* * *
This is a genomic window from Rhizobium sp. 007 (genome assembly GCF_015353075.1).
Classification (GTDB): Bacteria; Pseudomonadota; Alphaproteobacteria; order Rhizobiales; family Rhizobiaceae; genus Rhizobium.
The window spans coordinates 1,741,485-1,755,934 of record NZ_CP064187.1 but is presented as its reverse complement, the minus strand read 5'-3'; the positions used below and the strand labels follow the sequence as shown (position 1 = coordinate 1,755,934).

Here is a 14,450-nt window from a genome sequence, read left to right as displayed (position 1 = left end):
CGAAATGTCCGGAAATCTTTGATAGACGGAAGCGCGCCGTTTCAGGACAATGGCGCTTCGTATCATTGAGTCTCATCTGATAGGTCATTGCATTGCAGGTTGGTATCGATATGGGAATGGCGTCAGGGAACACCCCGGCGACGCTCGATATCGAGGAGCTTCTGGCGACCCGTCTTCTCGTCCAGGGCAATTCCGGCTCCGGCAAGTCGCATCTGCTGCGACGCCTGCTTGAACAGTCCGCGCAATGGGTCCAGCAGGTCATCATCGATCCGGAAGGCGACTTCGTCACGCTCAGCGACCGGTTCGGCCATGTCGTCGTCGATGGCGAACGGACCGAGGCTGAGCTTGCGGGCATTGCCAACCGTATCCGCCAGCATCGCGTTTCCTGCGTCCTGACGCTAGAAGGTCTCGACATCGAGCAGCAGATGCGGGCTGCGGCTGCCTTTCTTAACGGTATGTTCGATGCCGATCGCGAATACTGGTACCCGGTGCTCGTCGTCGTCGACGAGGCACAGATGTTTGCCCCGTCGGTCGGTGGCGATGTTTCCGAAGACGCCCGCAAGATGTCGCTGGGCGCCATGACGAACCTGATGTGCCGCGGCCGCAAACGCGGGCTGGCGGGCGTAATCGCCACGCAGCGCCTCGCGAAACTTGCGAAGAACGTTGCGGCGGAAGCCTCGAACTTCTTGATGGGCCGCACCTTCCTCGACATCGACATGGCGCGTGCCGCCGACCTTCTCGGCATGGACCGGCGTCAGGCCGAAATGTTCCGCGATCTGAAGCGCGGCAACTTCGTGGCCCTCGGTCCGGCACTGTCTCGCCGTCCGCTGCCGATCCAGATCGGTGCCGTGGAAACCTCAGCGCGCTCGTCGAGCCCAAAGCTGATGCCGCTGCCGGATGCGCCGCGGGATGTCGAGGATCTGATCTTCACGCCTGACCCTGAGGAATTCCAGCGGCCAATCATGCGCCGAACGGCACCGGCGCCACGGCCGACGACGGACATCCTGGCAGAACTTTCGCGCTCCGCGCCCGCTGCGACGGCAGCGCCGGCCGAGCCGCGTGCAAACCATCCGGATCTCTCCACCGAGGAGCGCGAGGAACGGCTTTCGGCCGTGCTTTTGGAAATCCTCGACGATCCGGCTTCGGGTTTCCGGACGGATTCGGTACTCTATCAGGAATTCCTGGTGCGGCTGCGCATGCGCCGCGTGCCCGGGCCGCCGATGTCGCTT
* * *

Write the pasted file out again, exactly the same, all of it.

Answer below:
This is a genomic window from Rhizobium sp. 007 (genome assembly GCF_015353075.1).
Classification (GTDB): Bacteria; Pseudomonadota; Alphaproteobacteria; order Rhizobiales; family Rhizobiaceae; genus Rhizobium.
The window spans coordinates 1,741,485-1,755,934 of record NZ_CP064187.1 but is presented as its reverse complement, the minus strand read 5'-3'; the positions used below and the strand labels follow the sequence as shown (position 1 = coordinate 1,755,934).

Here is a 14,450-nt window from a genome sequence, read left to right as displayed (position 1 = left end):
CGAAATGTCCGGAAATCTTTGATAGACGGAAGCGCGCCGTTTCAGGACAATGGCGCTTCGTATCATTGAGTCTCATCTGATAGGTCATTGCATTGCAGGTTGGTATCGATATGGGAATGGCGTCAGGGAACACCCCGGCGACGCTCGATATCGAGGAGCTTCTGGCGACCCGTCTTCTCGTCCAGGGCAATTCCGGCTCCGGCAAGTCGCATCTGCTGCGACGCCTGCTTGAACAGTCCGCGCAATGGGTCCAGCAGGTCATCATCGATCCGGAAGGCGACTTCGTCACGCTCAGCGACCGGTTCGGCCATGTCGTCGTCGATGGCGAACGGACCGAGGCTGAGCTTGCGGGCATTGCCAACCGTATCCGCCAGCATCGCGTTTCCTGCGTCCTGACGCTAGAAGGTCTCGACATCGAGCAGCAGATGCGGGCTGCGGCTGCCTTTCTTAACGGTATGTTCGATGCCGATCGCGAATACTGGTACCCGGTGCTCGTCGTCGTCGACGAGGCACAGATGTTTGCCCCGTCGGTCGGTGGCGATGTTTCCGAAGACGCCCGCAAGATGTCGCTGGGCGCCATGACGAACCTGATGTGCCGCGGCCGCAAACGCGGGCTGGCGGGCGTAATCGCCACGCAGCGCCTCGCGAAACTTGCGAAGAACGTTGCGGCGGAAGCCTCGAACTTCTTGATGGGCCGCACCTTCCTCGACATCGACATGGCGCGTGCCGCCGACCTTCTCGGCATGGACCGGCGTCAGGCCGAAATGTTCCGCGATCTGAAGCGCGGCAACTTCGTGGCCCTCGGTCCGGCACTGTCTCGCCGTCCGCTGCCGATCCAGATCGGTGCCGTGGAAACCTCAGCGCGCTCGTCGAGCCCAAAGCTGATGCCGCTGCCGGATGCGCCGCGGGATGTCGAGGATCTGATCTTCACGCCTGACCCTGAGGAATTCCAGCGGCCAATCATGCGCCGAACGGCACCGGCGCCACGGCCGACGACGGACATCCTGGCAGAACTTTCGCGCTCCGCGCCCGCTGCGACGGCAGCGCCGGCCGAGCCGCGTGCAAACCATCCGGATCTCTCCACCGAGGAGCGCGAGGAACGGCTTTCGGCCGTGCTTTTGGAAATCCTCGACGATCCGGCTTCGGGTTTCCGGACGGATTCGGTACTCTATCAGGAATTCCTGGTGCGGCTGCGCATGCGCCGCGTGCCCGGGCCGCCGATGTCGCTT